I would like to believe, and quite often do hope, that my minimal actions and interventions may in some way contribute to the miracle of this existence both for myself and my fellow beings, that my words and images and movements mingle well with the dynamic of well-meaning. But rather I would celebrate the honour and privilege it is to exist at all – to breathe and to feel, to sense the changes and appreciate the simple acts of love about us all and to respond responsibly when I can.
I recall my father’s passing, his sadness in knowing that he would no longer see the ocean, the waves breaking beneath the big wide sky, hear children playing or the wind in the trees or the songs of birds, the sun and moon rising and setting, the stars above, the rich scent of earth held in his hands. He did not profess to be a spiritual or religious person or to have any particular politics, other than common sense and a deep respect for all life.
To be alive in this world is a gift that should never be undervalued.
Wherever and whenever and however I chose to give thanks may it be with openness and integrity.
However humble and mundane my actions in this world from moment to moment and day to day
May I never forget the fragility and the power,
the wind and sun and rain and all about
the soil beneath my feet, the foundation of all our lives
I will tread gently
I will speak softly
I will act with kindness
(for there is already more than enough violence and greed in the world)
I will use only what I need
and I will be thankful
P Ward 2013
[i] from Alastair McIntosh, Soil and Soul (London; Aurum Press, 2004)
[ii] Phenomenology is a philosophy explored in the 20th Century by such as Maurice Merleau-Ponty and Martin Heidegger. From an artistic and creative perspective it offers a means of expression and interpretation through the (sometimes random) juxtaposition of disparate opinions and visions. The philosophy does not offer one Truth but the validity of all chosen or perceived positions. To my mind it offers an important contribution to any ecologically inspired political or spiritual intentions through its genuinely egalitarian ethos.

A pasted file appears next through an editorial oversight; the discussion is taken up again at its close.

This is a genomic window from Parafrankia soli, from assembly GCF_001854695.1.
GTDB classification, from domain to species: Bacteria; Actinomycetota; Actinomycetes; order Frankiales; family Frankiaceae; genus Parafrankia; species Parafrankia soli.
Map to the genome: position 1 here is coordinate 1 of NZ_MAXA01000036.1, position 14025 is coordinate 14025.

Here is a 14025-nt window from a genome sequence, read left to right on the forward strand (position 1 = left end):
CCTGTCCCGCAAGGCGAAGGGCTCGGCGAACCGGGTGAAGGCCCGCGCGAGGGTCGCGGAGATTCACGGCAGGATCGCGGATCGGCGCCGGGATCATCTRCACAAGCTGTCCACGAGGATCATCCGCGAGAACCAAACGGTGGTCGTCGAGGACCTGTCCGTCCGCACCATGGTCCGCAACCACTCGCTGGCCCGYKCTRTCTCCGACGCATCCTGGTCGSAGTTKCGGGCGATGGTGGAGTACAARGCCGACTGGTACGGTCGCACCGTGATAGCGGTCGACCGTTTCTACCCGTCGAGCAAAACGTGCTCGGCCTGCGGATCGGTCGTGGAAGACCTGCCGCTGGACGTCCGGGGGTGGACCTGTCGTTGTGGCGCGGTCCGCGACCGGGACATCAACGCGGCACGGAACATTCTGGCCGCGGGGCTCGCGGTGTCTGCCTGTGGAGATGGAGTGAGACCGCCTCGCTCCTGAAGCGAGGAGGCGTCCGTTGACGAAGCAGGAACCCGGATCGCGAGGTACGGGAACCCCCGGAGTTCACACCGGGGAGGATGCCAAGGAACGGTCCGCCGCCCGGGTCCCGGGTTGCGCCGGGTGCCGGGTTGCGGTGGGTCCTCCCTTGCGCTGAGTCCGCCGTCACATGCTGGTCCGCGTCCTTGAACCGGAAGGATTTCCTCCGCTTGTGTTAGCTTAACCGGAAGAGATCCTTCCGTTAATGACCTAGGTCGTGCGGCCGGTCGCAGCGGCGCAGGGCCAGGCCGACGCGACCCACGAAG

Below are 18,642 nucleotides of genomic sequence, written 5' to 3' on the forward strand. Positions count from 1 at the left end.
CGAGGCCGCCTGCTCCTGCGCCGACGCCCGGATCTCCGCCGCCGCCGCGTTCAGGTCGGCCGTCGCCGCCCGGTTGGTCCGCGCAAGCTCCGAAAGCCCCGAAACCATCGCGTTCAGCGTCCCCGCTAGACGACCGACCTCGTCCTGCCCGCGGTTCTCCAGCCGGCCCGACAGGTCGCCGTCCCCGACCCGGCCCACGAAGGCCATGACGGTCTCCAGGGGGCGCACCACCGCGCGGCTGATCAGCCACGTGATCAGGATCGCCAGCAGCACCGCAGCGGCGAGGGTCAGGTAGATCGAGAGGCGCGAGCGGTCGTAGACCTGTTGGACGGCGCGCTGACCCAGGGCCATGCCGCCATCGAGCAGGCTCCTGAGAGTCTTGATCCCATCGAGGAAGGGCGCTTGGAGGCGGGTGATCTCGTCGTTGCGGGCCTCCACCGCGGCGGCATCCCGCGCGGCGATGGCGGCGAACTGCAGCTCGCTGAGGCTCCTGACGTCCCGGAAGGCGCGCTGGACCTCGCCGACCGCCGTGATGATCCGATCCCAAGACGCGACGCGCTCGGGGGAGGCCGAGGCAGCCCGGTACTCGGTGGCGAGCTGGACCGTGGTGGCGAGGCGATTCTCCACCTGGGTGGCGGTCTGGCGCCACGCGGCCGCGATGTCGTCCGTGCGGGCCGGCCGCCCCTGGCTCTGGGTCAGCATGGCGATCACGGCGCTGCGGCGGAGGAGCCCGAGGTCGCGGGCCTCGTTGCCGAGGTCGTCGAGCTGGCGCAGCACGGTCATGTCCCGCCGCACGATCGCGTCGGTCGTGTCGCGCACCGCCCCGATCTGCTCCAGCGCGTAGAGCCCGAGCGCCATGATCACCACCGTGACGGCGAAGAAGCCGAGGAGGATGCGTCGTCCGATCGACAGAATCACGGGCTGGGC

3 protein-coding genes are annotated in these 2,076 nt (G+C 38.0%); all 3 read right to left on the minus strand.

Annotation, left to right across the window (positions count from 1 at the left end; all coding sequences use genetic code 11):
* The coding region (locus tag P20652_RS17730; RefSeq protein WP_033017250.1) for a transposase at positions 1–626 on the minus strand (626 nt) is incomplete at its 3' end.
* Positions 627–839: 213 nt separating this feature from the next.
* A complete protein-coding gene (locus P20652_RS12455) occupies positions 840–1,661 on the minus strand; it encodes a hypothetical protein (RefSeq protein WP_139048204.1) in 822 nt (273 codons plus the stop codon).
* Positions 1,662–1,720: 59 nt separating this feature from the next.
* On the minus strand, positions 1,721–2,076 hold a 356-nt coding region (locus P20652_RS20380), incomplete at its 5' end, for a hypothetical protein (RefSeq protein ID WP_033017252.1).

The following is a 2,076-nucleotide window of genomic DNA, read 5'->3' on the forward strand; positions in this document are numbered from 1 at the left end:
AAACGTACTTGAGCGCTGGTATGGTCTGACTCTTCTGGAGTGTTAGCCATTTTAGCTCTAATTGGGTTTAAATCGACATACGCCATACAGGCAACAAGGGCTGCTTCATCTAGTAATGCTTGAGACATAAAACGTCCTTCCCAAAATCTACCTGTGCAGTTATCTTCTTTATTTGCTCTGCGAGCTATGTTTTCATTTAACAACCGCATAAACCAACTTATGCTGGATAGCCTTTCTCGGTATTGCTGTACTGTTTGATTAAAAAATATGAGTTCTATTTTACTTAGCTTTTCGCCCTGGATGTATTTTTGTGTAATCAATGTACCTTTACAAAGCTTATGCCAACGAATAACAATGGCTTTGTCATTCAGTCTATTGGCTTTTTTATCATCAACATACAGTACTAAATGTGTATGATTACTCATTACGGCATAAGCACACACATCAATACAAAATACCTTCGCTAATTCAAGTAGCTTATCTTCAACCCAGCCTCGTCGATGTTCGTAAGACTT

Socially-engaged-practice is a dirty word it seems;
A troublesome meddling in a cynical society.
To think that art might be instrumental for social change
Leaves the aloof aghast that art’s purity may be undermined for political purpose as mere propaganda.
But propaganda or not,
If it be for the good of all,
What harm may come of well meaning rhetoric or aesthetic deliberation in the name of love?
From the start we have toyed with function and form,
Seeking resolutions for our everyday needs –
We artfully explore our nature to further celebrate our existence as nature.
We learn lessons from this sensory experience,
Sharing trials and errors with our world,
Skillfully expressing our dreams and desires with what is at hand.
We engage, not disengage, with the means of our subsistence,
Simply understanding what it means to take our place within it all,
Nurturing for future generation’s sake, for our own survival.
So, I will continue to dig in the dirt for somewhere to call home
I will light fires in prayer with the wood that I have gathered
And intelligently interfere whenever I can, knowing that it is my right to do so.
P Ward 2013
(Through the development of potential ecological art projects with fellow arts practitoners and environmental development agencies I have become increasingly aware of the lack of understanding about the unique and radical nature of this contemporary practice. In order to engage more fully with such prospective collaborators I have written this introduction to hopefully express my meaning in more tangible terms…)
“At the heart of today’s ecological crisis lies a terrible failure to understand the essence of our relationship with the natural world. One can of course address that failure rationally and empirically; but the arts (particularly the visual arts) offer different insights into that relationship, and touch people in ways that conventional education and advocacy can rarely do.” Jonathon Porritt, Director, Forum for the Future, UK
Ecological art, or ecoart, may be seen as a cultural response to the often-overwhelming contemporary environmental issues that are threatening our survival within the earth’s biosphere. With roots in the Land Art, Arte Povera and Conceptual Art movements of the 1960’s its aims are to actively and communally investigate, through arts-based, interdisciplinary means issues such as climate change, land use, pollution, sustainability, resource management, health, biodiversity to name but a few, and to find resolutions appropriate to the nature of ecological principles.